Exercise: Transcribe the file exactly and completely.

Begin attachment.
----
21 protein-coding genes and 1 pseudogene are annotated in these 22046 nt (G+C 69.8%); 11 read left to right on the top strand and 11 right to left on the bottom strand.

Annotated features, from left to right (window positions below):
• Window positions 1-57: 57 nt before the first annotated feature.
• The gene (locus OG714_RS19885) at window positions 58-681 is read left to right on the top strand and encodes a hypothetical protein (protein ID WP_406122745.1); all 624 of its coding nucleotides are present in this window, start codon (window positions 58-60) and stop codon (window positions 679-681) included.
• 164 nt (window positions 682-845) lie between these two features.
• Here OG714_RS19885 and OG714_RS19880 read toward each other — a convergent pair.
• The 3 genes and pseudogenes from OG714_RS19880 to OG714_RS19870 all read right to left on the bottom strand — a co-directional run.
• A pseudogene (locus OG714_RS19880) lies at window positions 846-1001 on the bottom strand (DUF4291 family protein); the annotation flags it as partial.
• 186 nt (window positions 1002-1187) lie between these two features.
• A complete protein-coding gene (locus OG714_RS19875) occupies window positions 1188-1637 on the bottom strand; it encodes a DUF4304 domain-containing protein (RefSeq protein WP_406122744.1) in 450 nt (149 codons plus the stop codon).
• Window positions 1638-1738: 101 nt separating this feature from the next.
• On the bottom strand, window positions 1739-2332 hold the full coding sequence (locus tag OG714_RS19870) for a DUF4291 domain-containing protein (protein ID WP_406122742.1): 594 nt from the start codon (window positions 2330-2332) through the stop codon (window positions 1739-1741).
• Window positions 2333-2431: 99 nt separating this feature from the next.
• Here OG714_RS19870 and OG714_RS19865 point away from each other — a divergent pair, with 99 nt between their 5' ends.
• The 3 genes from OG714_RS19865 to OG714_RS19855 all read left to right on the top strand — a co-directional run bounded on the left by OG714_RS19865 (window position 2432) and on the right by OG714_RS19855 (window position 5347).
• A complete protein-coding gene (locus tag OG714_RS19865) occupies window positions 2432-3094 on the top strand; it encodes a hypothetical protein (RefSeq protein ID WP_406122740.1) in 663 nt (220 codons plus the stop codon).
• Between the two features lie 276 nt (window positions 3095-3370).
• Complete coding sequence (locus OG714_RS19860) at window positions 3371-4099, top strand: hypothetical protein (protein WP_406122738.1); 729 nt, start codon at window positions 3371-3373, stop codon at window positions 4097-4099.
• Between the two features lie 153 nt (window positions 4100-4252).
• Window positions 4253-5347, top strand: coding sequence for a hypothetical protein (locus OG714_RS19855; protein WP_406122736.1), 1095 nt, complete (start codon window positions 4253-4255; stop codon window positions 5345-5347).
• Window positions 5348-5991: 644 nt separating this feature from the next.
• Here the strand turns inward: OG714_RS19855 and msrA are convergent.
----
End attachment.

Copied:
21 protein-coding genes and 1 pseudogene are annotated in these 22046 nt (G+C 69.8%); 11 read left to right on the top strand and 11 right to left on the bottom strand.

Annotated features, from left to right (window positions below):
• Window positions 1-57: 57 nt before the first annotated feature.
• The gene (locus OG714_RS19885) at window positions 58-681 is read left to right on the top strand and encodes a hypothetical protein (protein ID WP_406122745.1); all 624 of its coding nucleotides are present in this window, start codon (window positions 58-60) and stop codon (window positions 679-681) included.
• 164 nt (window positions 682-845) lie between these two features.
• Here OG714_RS19885 and OG714_RS19880 read toward each other — a convergent pair.
• The 3 genes and pseudogenes from OG714_RS19880 to OG714_RS19870 all read right to left on the bottom strand — a co-directional run.
• A pseudogene (locus OG714_RS19880) lies at window positions 846-1001 on the bottom strand (DUF4291 family protein); the annotation flags it as partial.
• 186 nt (window positions 1002-1187) lie between these two features.
• A complete protein-coding gene (locus OG714_RS19875) occupies window positions 1188-1637 on the bottom strand; it encodes a DUF4304 domain-containing protein (RefSeq protein WP_406122744.1) in 450 nt (149 codons plus the stop codon).
• Window positions 1638-1738: 101 nt separating this feature from the next.
• On the bottom strand, window positions 1739-2332 hold the full coding sequence (locus tag OG714_RS19870) for a DUF4291 domain-containing protein (protein ID WP_406122742.1): 594 nt from the start codon (window positions 2330-2332) through the stop codon (window positions 1739-1741).
• Window positions 2333-2431: 99 nt separating this feature from the next.
• Here OG714_RS19870 and OG714_RS19865 point away from each other — a divergent pair, with 99 nt between their 5' ends.
• The 3 genes from OG714_RS19865 to OG714_RS19855 all read left to right on the top strand — a co-directional run bounded on the left by OG714_RS19865 (window position 2432) and on the right by OG714_RS19855 (window position 5347).
• A complete protein-coding gene (locus tag OG714_RS19865) occupies window positions 2432-3094 on the top strand; it encodes a hypothetical protein (RefSeq protein ID WP_406122740.1) in 663 nt (220 codons plus the stop codon).
• Between the two features lie 276 nt (window positions 3095-3370).
• Complete coding sequence (locus OG714_RS19860) at window positions 3371-4099, top strand: hypothetical protein (protein WP_406122738.1); 729 nt, start codon at window positions 3371-3373, stop codon at window positions 4097-4099.
• Between the two features lie 153 nt (window positions 4100-4252).
• Window positions 4253-5347, top strand: coding sequence for a hypothetical protein (locus OG714_RS19855; protein WP_406122736.1), 1095 nt, complete (start codon window positions 4253-4255; stop codon window positions 5345-5347).
• Window positions 5348-5991: 644 nt separating this feature from the next.
• Here the strand turns inward: OG714_RS19855 and msrA are convergent.